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Rita Dhamoon

Associate professor

Political Science

On leave
Office: DTB A339 250-721-6492
PhD (2005) UBC
Area of expertise:
Feminist and gender theory, critical race politics, anti-colonial and decolonial theory, Canadian politics



  • identity/difference politics and power
  • multicultural policies and theories
  • culture
  • nation-building
  • gender politics and feminism
  • intersectionality
  • critical race
  • post-colonial and anti-colonial politics
  • citizenship and democratic politics
  • Canadian politics

About Dr. Dhamoon

Rita Kaur Dhamoon received her BA (Politics with Social Administration) from the University of Loughborough, UK, and MA (British Politics) at the University of Essex, UK. Her PhD is from UBC (2005). Before joining the University of Victoria as an assistant professor in 2012, she held a position at the University of the Fraser Valley (2008-12), a SSHRC Postdoctoral Fellowship at the University of Victoria (2007-08) and a Grant Notley Memorial Postdoctoral Fellowship at the University of Alberta (2005-07).

Her research interests have centred on issues of identity/difference politics and power, including multiculturalism, culture, nation-building, gender politics and feminism, intersectionality, critical race studies, post-colonial and anti-colonial politics. As well as journal articles and book chapters, she has published a book called Identity/Difference Politics: How Difference is Produced and Why it Matters (UBC Press, 2009), and co-edited a book on Sexual Justice/Cultural Justice: Critical Perspectives in Theory and Practice with Barbara Arneil, Monique Deveaux, and Avigail Eisenberg (Routledge, 2007).

Her current research program is grounded in critical race feminism and includes a book project on critiques of inclusion politics and Sikhs in Canada; research on intersectionality politics and its political implications for solidarity and political transformation; and convergences and divergences of different colonialisms, especially as they impact South Asians and Indigenous people.

Dr. Dhamoon teaching courses on colonial politics, Canadian politics, BC politics, and race politics in Canada. A key tenet of her teaching practice is to integrate critical perspectives and Indigenous knowledge and worldviews. She is an active participant in the academic community and has co-organized anti-racism groups and activities.


Theorizing multiple colonialisms and racisms

This project explores both theoretical and practical issues that arise when we examine multiple colonialisms and racisms in relation to one another. This includes case studies, such as on relations between South Asians and Indigenous peoples; and developing conceptual tools such ‘the ship of empire’ in relation to Indigenous-developed concepts such as Jodi Byrd’s interpretive methodology of ‘cacophony’.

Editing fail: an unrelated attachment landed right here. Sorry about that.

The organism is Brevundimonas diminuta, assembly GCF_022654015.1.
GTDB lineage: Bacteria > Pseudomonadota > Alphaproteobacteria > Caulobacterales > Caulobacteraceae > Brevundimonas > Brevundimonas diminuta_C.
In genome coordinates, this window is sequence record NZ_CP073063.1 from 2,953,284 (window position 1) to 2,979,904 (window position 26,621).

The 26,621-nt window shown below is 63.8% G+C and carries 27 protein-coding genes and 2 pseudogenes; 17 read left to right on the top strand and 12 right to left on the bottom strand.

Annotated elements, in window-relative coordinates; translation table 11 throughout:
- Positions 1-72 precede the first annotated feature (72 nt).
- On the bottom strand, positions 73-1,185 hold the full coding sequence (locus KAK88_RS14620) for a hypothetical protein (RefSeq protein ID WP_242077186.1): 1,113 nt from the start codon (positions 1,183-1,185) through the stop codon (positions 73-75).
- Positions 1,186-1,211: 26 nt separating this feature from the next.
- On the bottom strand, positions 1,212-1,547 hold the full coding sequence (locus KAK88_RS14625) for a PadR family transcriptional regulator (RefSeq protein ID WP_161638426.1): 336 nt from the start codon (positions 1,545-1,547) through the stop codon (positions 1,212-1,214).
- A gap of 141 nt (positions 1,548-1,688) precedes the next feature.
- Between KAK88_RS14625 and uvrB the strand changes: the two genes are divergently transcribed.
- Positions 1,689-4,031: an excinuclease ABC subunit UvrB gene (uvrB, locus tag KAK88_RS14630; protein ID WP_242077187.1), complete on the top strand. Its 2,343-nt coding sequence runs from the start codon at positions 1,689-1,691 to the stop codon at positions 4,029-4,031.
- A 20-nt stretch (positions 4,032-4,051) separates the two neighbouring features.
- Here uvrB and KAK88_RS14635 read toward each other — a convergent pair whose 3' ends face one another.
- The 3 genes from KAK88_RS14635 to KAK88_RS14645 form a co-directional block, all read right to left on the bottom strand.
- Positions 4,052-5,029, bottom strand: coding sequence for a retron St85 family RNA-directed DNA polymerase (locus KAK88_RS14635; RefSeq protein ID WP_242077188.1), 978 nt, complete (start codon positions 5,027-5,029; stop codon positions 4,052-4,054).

Problematizing Inclusion: Nation-Building & Sikhs in Canada

Drawing on Canadian cases studies, this project critically examines the notion that inclusionary practices and policies intrinsically expand and legitimize democracy. Through a critical race feminist lens she is exploring the ways provincial and federal government policies lead to exclusion or what she calls 'regulated inclusion', in ways that consolidate and expand hegemonic nation-building projects. This research will culminate in a book manuscript and journal articles.

Intersectionality & Solidarity Politics

This project focuses on the practical and political relevance of feminist intersectionality theories, specifically in the context of solidarity politics in Canada.

Workshop - Charting Imperial Itineraries, 1914-2014: Unmooring the Komagata Maru

2014 marked the centennial anniversary of the arrival and subsequent forcible return of the Komagata Maru and the ship’s 376 Sikh, Muslim, and Hindu migrants. Framed by three overarching academic themes – global imperial histories, local and global encounters of imperialism, and transnational legacies of the Komagata Maru across time – this workshop explored a number of interdisciplinary and trans-disciplinary narratives that relate to the Komagata Maru’s history and experience. This workshop was held at UVic, May 15-16, 2014

Roundtable on Settler Colonialisms: Terrotorialities and Embodiment

Canadian Political Science Association annual meeting 2013, UVic. Organizers: Dr. Dhamoon and Dr. Bhandar (Trent).

Conversations on Theories and Practices of Anti-Racism, Anti-Colonialism, & Decolonization

Canadian Political Science Association annual meeting 2013, UVic: Organizer: Dr. Dhamoon.